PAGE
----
Implementing these tests for Koine texts is too time consuming for them to practical for our purposes here.
 All definitions in this section of those of DS, though this summary makes no claims about being exhaustive on the subject of Focus, which is a much more complex topic than presented here even in DS. Section 2.1 condenses a 13 page discussion into 2 pages.
 DS, 37.
 Examining such implicit questions marked by this kind of focus would be a worthwhile task in New Testament texts, but beyond our scope presently.
 It might be helpful to point out once again that Y1 Hyperbaton is defined as a discontinuous phrase where the Modifier appears in the initial position: Y1 XP Y2. In Y2 Hyperbaton, which is not the subject here, the modifier appears in the second position of the discontinuous phrase.
 Of the couple hundred instances I’ve examined, I have only found one example of a descriptive in Y1 hyperbaton. See below on 2 Peter 3:1.
 Interestingly, this is the only demonstrative used in Y1 Hyperbaton. See also John 12:37; 1 Cor 14:10; Heb 2:3; 12:3; 13:16.
Paul Ellingworth, The Epistle to the Hebrews: A Commentary on the Greek Text (NIGTC; Grand Rapids, Mich.; Eerdmans, 1993), 80.
 Heb 1:4; 2:3; 4:7; 4:11; 6:11; 7:11; 8:1, 6, 7; 9:4-5, 28; 10:2, 12, 29; 11:38; 12:3.
Richard J. Bauckham, 2 Peter, Jude (WBC 50; Dallas: Word, 2002), 154.
 The translation in these examples is the NRSV. It should also be noted that Opentext.org recognizes conjoined adjectives in the Y1 position as two instances of Hyperbaton. Thus the first two hits in 2 Peter 1:4 are treated together. And the third hit in 1:4 is treated separately.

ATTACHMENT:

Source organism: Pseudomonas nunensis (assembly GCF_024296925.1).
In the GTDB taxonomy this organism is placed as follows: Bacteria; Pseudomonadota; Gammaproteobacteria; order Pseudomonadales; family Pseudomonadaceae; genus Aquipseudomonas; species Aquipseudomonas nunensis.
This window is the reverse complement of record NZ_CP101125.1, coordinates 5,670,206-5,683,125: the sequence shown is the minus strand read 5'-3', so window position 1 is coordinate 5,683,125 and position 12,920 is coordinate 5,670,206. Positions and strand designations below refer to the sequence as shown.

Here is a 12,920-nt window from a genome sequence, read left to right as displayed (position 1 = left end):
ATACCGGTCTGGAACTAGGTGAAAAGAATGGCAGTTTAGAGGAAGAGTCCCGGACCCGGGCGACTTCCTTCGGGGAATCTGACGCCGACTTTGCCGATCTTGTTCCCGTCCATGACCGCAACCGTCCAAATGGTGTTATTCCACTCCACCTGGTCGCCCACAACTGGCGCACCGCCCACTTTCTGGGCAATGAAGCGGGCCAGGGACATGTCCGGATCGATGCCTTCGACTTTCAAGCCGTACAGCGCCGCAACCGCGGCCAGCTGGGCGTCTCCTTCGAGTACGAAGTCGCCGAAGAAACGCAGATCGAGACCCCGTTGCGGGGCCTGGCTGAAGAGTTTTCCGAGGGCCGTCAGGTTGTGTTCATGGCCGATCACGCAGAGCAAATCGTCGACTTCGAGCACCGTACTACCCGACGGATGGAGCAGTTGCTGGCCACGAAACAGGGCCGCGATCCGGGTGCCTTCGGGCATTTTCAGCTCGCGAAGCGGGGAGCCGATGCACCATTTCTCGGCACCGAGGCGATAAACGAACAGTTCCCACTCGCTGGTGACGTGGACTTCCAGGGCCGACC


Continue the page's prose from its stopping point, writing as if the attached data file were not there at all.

Bauckham, 154.
 And also Baulkham’s reconstruction described above.
 I’ve modified the NRSV here.
 Even more Functional Theories, such as Role and Reference Grammar or Functional Discourse Grammar would appear would both appear different than either DS’s representation or the LFG representation above.
 Information structure attributes such as TOPIC, FOCUS, BACKGROUND INFORMATION, and COMPLETIVE INFORMATION are more recently represented in a separate “Information Structure Matrix” in LFG, rather than in the Functional Structure Matrix. This is a relatively recent innovation in the theory, since the example above is only a single noun phrase, it seems more convenient to use an F-Structure. Were we to look at a larger section of discourse, an I-Structure matrix would be more appropriate.
 There also could be morphosyntactic information provided for the adjective θείας as well. It is not provide for space considerations.
 DS, 59.